The Curse of the August Wind

The Curse of the August Wind

by Mark Jardine Aug 22 19:00 UTC

505 Worlds in Crosshaven Day 2 © Christophe Favreau /

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The first weeks of August were certainly hot in Europe, causing all sorts of problems across the continent with the implementation of water restrictions and forest fires, especially around Bordeaux, but they also caused havoc with some major sailing events.

As sailors we are all used to losing a few days at a sailing event due to too much or too little wind, but the 505 class in Crosshaven, Ireland only managed one race in four days, before the wind finally picked up for the final. two days of their Worlds, allowing the organizers to complete a series.

The final day provided the ‘brochure conditions’ promised to sailors, so at least the 76 competing teams will have left Ireland with fond farewell memories.

The OK Dinghy World Championship in Marstrand, Sweden also had a windless final day, but as mentioned expect to lose a day at an event. It robbed us of the decider between Britain’s Charlie Cumbley and Sweden’s Niklas Edler, who were separated by just 0.4 points going into the final day, but it was a good run up to that point.

Elsewhere, the GP14 Worlds lost their first two days due to lack of wind. Day one of the Fireball Worlds was windless and the Fireflys lost two days at the end of the UK Nationals.

It’s a huge blow for event organizers and competitors when days are lost due to the wind, with so much planning and travel costs to get to the event. Classes have waited up to four years to host their big events after the disruption of the pandemic, which really puts salt in the wound.

Events and classes take a close look at historical wind data before committing to a location and date, but what happened before doesn’t say exactly what will happen in the future, and as we we have seen, this month of August is far from normal.

SailGP needs to perform as intended, and to try and get around too much or too little wind they have a selection of rigs and foils for different conditions, ranging from the towering 29m wing, which can lift and outflank F50s in 4 knots of wind, up to the 18 meter wing, the J2 jib and the small foils which allow you to sail up to 30 knots.

Even with this quiver of options, there’s nothing you can do when there’s no wind at all, as was the case at the ROCKWOOL Sail Grand Prix on Friday | Copenhagen, which ended the holding of any race on the first day of the event.

Sailors are bound to be philosophers when there’s no wind, and New Zealand sailor Peter Burling said: “I mean, it’s simple, for our sport we need wind and it wasn’t not the case today.”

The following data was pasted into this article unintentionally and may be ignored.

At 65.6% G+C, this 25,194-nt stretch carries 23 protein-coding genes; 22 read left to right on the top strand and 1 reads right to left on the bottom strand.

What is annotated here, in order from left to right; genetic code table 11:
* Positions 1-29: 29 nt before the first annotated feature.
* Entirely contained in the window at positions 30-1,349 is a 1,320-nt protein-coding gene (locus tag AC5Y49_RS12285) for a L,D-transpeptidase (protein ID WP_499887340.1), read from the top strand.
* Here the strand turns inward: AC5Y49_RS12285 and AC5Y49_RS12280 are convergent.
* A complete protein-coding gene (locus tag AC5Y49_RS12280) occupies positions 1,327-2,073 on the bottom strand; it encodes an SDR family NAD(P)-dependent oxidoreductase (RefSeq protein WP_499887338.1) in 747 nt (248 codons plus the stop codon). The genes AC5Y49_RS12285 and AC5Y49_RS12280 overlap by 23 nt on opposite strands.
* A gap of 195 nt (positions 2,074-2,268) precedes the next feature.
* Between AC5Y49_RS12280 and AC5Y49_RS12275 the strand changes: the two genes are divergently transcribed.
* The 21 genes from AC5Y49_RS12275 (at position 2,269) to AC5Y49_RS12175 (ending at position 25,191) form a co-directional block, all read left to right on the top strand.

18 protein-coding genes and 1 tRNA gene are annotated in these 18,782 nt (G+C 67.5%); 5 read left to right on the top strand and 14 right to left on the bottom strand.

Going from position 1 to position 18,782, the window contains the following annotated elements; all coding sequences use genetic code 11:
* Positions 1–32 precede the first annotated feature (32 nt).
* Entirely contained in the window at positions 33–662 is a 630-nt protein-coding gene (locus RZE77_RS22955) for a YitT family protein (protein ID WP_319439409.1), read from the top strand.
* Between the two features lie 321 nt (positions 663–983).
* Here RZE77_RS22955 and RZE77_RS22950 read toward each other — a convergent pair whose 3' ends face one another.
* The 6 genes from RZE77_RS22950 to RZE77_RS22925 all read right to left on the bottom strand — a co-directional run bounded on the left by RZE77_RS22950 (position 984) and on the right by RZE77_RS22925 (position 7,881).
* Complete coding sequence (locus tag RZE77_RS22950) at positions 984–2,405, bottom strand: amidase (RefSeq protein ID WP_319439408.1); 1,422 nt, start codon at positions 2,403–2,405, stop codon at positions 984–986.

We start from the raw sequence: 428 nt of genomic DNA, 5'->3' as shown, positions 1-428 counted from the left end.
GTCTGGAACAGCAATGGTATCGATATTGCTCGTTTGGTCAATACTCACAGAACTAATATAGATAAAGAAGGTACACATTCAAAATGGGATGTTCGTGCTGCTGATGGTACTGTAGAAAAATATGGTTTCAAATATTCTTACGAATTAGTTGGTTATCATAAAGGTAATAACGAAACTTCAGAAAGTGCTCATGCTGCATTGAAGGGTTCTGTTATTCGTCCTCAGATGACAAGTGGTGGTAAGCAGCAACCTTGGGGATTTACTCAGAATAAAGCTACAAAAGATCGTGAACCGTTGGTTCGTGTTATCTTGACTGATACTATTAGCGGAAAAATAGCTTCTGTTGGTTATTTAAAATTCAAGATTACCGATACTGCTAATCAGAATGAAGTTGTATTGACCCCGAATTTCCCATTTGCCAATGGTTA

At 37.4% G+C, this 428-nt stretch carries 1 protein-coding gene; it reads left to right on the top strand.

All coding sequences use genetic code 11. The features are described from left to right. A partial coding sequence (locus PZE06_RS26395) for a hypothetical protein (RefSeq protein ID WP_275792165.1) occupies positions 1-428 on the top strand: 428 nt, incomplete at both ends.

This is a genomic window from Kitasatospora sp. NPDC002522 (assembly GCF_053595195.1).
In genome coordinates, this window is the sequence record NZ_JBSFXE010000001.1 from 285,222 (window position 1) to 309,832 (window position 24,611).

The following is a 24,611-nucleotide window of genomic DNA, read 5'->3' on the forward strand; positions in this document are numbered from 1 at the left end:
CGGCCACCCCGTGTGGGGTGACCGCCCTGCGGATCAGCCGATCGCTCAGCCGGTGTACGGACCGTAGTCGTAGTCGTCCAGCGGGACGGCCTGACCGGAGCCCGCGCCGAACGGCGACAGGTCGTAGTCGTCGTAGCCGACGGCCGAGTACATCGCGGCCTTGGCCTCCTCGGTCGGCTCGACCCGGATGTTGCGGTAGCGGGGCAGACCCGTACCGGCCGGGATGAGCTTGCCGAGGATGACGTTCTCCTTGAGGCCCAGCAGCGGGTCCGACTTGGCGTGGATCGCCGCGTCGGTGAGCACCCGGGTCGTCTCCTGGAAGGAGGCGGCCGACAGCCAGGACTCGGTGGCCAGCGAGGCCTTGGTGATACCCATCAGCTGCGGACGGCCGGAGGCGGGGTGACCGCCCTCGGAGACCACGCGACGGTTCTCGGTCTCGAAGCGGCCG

The drag clearly didn’t phase the Kiwis as they won the event with a clean sweep on Saturday, making it back-to-back SailGP wins for the team led by the America’s Cup defenders .

Royalty seems to have shone in SailGP, and the Danish event saw another “royal race” with Her Royal Highness Crown Princess Mary of Denmark joining Tom Slingsby’s Australian SailGP team in a thrilling match against Her Highness Royal Crown Prince Frederik of Denmark, who raced aboard Nicolai Sehested’s Denmark SailGP team. The friendly race between the two teams took place before the last day of racing.

For Australian SailGP team skipper Tom Slingsby, it was a personal race in many ways, “Crown Prince Frederik and I sailed together and he’s a good friend of mine and I knew he really wanted victory. But with Princess Mary on board, who was born in Australia, we just knew we had to perform and show that Australians can’t be beaten in a race, and that’s exactly what we did.”

Mid-week sailing

During the week I received this wonderful photo of artist Lavinia Cadey from Loch Long One Designs working upstream against a strong ebb during an August Wednesday evening run on the River Alde. It reminded me (if I ever needed to be reminded) how good midweek evening sailing is.

Sailing clubs everywhere are adapting to changing lifestyles, where weekend time has become a commodity that often cannot be devoted to mass racing, and there has been an unmistakable decline in club races on Saturdays and Sundays with increased participation in evening races on weekdays. .

There is no doubt that there is an important place for the weekend series, but the question of how to occupy the clubs at the weekend, to attract individual sailors, families, young and old, is difficult and requires adaptation to the circumstances of each club. Constant review and questioning of members will help provide direction, and I would love to hear from clubs where changes have been made to increase participation; please email [email protected]

A famous quote, attributed to many people over the past 150 years or so, says “I cannot change the direction of the wind, but I can adjust my sails to always reach my destination”. While that doesn’t help, it does apply to clubs and their strategies to meet the changing needs of sailors. We all need to think about what is best in this changing world to ensure that sailing survives and thrives.

Wherever you are in the world, I wish you fair winds and remember that there is no better place than on the water.

Marc Jardine
Editor-in-chief of and

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